A few days before the opening of the Tokyo Olympics, a large majority of Japanese do not believe in the organizers’ guarantees that the games will be “safe”. According to a survey published Monday by the Japanese daily “Asahi Shimbun”, 68 percent of the approximately 1,500 telephone respondents said that playing it safe was not possible due to the ongoing corona pandemic. Only 21 percent think it is possible. 55 percent are therefore against the games that are taking place. 33 percent agree.
Two South African football players and a supervisor of the team tested positive for the virus in the athletes’ village the last weekend before the start of the summer games. It was the first corona cases in the athletes’ village, where German athletes already live. IOC President Thomas Bach recently claimed that the village with its thousands of inhabitants was “zero risk”.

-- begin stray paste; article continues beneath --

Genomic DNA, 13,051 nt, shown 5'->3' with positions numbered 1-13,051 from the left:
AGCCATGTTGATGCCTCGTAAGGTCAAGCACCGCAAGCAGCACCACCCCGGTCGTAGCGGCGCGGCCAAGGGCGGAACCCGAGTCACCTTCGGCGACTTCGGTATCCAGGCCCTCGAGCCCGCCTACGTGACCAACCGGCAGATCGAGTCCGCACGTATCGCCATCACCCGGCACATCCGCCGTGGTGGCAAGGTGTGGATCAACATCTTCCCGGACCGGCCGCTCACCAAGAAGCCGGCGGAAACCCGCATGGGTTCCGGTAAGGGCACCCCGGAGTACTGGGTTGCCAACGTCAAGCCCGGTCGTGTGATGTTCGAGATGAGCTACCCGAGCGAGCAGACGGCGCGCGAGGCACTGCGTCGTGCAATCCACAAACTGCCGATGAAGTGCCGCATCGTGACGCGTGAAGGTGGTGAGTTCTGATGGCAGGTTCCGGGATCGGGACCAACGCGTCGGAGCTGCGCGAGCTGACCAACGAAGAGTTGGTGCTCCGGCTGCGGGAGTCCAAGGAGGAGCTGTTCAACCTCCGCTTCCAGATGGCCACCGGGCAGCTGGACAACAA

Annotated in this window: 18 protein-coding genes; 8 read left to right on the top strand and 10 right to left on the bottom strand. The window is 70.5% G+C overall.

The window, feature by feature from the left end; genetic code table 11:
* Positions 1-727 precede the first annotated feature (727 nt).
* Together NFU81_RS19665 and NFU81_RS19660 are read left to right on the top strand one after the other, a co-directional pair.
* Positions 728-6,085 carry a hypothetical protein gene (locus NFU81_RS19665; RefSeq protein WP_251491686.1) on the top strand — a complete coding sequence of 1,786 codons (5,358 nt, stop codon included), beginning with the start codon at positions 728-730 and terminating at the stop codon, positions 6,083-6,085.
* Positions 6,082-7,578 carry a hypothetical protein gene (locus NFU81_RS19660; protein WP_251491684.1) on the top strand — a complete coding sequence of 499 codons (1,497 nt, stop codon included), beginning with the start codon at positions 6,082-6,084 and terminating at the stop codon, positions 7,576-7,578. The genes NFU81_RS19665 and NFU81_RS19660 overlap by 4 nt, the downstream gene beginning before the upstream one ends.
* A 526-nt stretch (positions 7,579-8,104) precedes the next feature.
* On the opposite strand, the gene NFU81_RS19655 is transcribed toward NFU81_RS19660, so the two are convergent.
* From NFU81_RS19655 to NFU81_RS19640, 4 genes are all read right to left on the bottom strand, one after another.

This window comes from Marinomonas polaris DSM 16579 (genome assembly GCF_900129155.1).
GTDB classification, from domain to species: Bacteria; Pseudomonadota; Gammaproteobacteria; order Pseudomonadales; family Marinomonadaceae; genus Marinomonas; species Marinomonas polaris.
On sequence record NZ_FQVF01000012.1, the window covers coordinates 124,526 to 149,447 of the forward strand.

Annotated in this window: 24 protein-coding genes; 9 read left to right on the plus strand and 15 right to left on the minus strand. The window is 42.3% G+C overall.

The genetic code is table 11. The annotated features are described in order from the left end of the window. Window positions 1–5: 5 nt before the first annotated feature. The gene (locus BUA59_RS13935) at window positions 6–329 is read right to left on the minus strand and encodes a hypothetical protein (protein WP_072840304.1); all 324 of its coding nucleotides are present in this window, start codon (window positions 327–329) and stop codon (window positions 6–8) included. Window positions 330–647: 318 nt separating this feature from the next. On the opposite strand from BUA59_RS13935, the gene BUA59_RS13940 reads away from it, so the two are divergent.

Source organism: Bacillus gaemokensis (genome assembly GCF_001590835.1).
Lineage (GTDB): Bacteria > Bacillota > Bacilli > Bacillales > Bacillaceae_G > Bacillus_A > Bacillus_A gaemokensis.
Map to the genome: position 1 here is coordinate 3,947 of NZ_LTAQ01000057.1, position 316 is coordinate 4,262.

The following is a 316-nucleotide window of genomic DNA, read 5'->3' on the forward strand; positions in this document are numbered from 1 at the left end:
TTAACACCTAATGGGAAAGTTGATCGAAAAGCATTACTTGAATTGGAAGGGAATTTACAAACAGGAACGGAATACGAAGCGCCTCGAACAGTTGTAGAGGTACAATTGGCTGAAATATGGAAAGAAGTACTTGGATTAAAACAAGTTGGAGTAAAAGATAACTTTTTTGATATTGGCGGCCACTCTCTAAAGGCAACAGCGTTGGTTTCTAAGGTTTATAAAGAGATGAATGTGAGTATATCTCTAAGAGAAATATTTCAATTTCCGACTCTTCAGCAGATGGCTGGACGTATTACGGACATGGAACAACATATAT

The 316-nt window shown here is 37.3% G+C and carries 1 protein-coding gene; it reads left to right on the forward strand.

The corona emergency applies to the Tokyo metropolis for the fourth time during the entire Olympic period. The number of infections in Tokyo recently rose to the highest daily level in six months.
First corona cases among athletes in Olympic Village
Almost two weeks before the start of the Olympic Games in Tokyo (July 23 to August 8), two athletes in the Olympic Village tested positive for Corona. This was confirmed on Sunday by the organizers of the Summer Games. A third person who does not reside in the residential complex also tested positive. A 14-day quarantine was immediately ordered for everyone. An IOC member has also been infected.
An official from abroad had previously tested positive in the Olympic Village, which will be home to 6,700 people during the Games. The local organizing committee did not provide any information about the disciplines of those affected or their nationalities. In addition, seven more cases were confirmed on Sunday, including five local employees and a journalist.
The matches are scheduled for next Friday and will run for two weeks. Due to the pandemic, no spectators are allowed at the Tokyo competition venues. The Summer Olympics, originally scheduled for 2020, were postponed for a year due to the pandemic. (18.07.21)